Beloved leaders, I am appealing to you on behalf of our people to lead for the good of all of our people. Lead for the development of our people. Lead to erase ignorance from the heads of our people and, above all, let no one keep African leaders divided against each other, and let no one in America keep us divided one against each other. We do not communicate with each other, therefore, an enemy gets between us and represents me to you and you to me, and we never get together to strengthen our bond of unity.
It is the same in Africa. There are those who would tell you who you should be with and who you should not be with. I say to the government of the United States of America, you have a big role to play, but not a role to crush the growing good leadership in Africa. Your role is one of a nurturer. The baby is laying in the open field. Somebody has to wash the baby; somebody has to cut the umbilical cord; someone has to nurse the baby to strength. That’s what the government of America and the government of Europe should be doing. The government of America should be in Africa helping every African government to help itself.
To the dear president of Benin, who told us today that the Pope came to Africa and asked Africa to forgive Europe for her evils done to Africa, I think the Pope should be commended for taking a moral stand, but he’s only halfway there. I appeal to the Pope, on behalf of Africa, there can be no forgiveness without an admission of sin, and there can be no admission of sin without an atonement for what one has done of evil. So, we ask the Pope if he would ask us to forgive, I would ask the Pope from this stand, on behalf of this summit, please, Your Holiness, go to the capitals of Europe and ask them to admit their evil against Africa that is not only yesterday, but today. Ask those in Europe, Your Holiness, if they admit their guilt, ask them how they are willing to atone for their evil.
Since Africa is in debt to Europe and the World Bank and the International Monetary Fund, which is nearly $350 billion and they owe us more than that, then let them atone for their evil by forgiving all debt to Africa.
If his Holiness would do this, I am sure Africa would be willing to forgive, because we have gained from slavery; we have gained with colonialism because, as the Bible teaches, we were not tried with silver and gold, we were tried in the furnace of affliction and we have come out of it stronger and better. Therefore, we demand the right, now, to be heard in the halls of justice because we know what injustice is like. We deserve to be heard speaking out against racism, because we know the effect and the evil of racism. It will not be Black over White or White over Black; but today it must be right over wrong, truth over falsehood, justice over injustice.
Lastly, I say to this magnificent human being, the Reverend Dr. Leon Sullivan, a man whom Allah (God) has inspired with this vision to bring all of us together. Dear Reverend Dr. Sullivan, I want to pledge to you, sir, in perpetuity, the Nation of Islam, all present leaders and future leaders, to the vision of a developed Africa and a developed Black America. But, it must not just stop there, because sons and daughters of Africa are in the Caribbean, they are in Central America, South America, and the Isles of the Pacific. We must unite the sons and daughters of Africa from all over the world. We pledge that we will never let your vision die. So, to my distinguished friends and leaders from Black America, I thank Allah (God) for this summit that allowed me to be in a room with the distinguished Reverend Dr. Leon Sullivan, Reverend Joseph Lowery, Reverend Jesse Jackson, Coretta Scott King, Dorothy Height, these magnificent leaders of our people.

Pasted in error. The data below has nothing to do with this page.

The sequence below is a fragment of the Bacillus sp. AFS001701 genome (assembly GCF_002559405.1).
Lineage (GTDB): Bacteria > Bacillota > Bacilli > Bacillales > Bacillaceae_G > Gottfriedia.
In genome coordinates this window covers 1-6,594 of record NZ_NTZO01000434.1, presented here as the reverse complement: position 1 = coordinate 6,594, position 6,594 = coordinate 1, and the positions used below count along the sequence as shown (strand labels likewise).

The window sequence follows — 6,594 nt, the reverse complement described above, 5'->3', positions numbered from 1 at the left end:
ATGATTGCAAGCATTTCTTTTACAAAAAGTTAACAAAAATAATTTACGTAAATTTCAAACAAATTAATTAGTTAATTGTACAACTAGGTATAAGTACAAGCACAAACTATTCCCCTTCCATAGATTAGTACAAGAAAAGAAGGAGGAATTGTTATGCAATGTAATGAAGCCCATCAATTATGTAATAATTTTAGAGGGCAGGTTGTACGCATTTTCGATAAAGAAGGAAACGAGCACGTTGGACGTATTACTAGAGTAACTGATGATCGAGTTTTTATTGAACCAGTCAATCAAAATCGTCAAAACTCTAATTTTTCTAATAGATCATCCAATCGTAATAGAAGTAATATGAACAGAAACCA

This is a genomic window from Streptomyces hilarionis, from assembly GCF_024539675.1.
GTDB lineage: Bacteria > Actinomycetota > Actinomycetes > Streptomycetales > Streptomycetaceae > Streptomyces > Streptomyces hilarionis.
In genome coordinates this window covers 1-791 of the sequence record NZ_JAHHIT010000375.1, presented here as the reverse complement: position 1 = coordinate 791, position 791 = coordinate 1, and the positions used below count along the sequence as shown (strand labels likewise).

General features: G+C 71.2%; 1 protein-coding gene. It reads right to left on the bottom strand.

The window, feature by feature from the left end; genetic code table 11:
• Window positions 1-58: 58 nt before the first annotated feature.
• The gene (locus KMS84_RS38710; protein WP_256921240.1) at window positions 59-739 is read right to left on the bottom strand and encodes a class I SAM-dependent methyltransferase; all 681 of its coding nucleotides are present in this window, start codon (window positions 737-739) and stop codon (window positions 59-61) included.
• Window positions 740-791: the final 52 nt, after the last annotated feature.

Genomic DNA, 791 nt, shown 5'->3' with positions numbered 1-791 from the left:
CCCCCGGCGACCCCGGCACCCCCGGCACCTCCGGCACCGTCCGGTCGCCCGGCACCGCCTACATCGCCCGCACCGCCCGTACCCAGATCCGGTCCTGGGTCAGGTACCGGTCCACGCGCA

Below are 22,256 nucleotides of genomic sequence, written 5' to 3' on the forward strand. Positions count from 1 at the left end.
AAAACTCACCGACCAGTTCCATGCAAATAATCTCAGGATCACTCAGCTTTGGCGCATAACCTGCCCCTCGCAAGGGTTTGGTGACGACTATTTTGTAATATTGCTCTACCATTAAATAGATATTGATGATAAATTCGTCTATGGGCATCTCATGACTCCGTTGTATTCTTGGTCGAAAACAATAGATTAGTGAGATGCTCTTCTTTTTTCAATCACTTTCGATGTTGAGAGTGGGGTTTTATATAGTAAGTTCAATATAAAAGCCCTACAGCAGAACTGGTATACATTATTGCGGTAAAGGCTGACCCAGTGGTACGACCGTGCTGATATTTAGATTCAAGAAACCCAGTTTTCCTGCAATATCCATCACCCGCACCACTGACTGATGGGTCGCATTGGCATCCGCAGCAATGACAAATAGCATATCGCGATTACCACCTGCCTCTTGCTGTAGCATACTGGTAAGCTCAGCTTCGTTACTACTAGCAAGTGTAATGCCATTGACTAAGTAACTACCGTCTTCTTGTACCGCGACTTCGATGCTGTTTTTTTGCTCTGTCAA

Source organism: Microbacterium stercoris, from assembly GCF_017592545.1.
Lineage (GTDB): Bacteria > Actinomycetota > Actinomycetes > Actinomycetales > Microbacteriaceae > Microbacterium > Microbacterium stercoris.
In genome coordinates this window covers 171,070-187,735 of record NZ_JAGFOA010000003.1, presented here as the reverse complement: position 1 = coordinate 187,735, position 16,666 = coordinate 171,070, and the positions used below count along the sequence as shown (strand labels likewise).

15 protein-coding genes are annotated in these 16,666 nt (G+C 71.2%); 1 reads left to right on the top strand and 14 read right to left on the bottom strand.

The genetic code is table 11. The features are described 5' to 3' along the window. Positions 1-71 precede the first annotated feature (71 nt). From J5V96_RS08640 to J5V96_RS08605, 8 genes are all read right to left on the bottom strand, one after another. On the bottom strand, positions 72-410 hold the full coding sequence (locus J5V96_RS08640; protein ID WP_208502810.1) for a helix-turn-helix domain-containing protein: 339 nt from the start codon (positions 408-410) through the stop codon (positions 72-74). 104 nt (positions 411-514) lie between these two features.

Let us determine, from this day, that we will go back to America and we will let nobody keep us from the body of unity, that we will fight for unity on that side to maximize our power so that we can speak to our government in proper terms and strengthen our government in the will to do better in Africa. That will not happen if we are divided, but it will happen if we can speak with one strong voice. And on this side, if you, the leaders, will not let any European counsel you or American counsel you in division, if you will strengthen your unity and let nothing come between you, then the strong hand in Africa and a strong united hand in America will make the vision of this great man, Reverend Dr. Leon Sullivan, and the vision of W.E.B. DuBois, George Padmore, Marcus Garvey, Martin Luther King, Elijah Muhammad, and Malcolm X—we will make it all come to fruition if we will get away from the pettiness of self-aggrandizement and recognize that each one of us is passing from the scene and we must leave our children and our children’s children a better world, a world that will see Africa as a major superpower of the 21st century.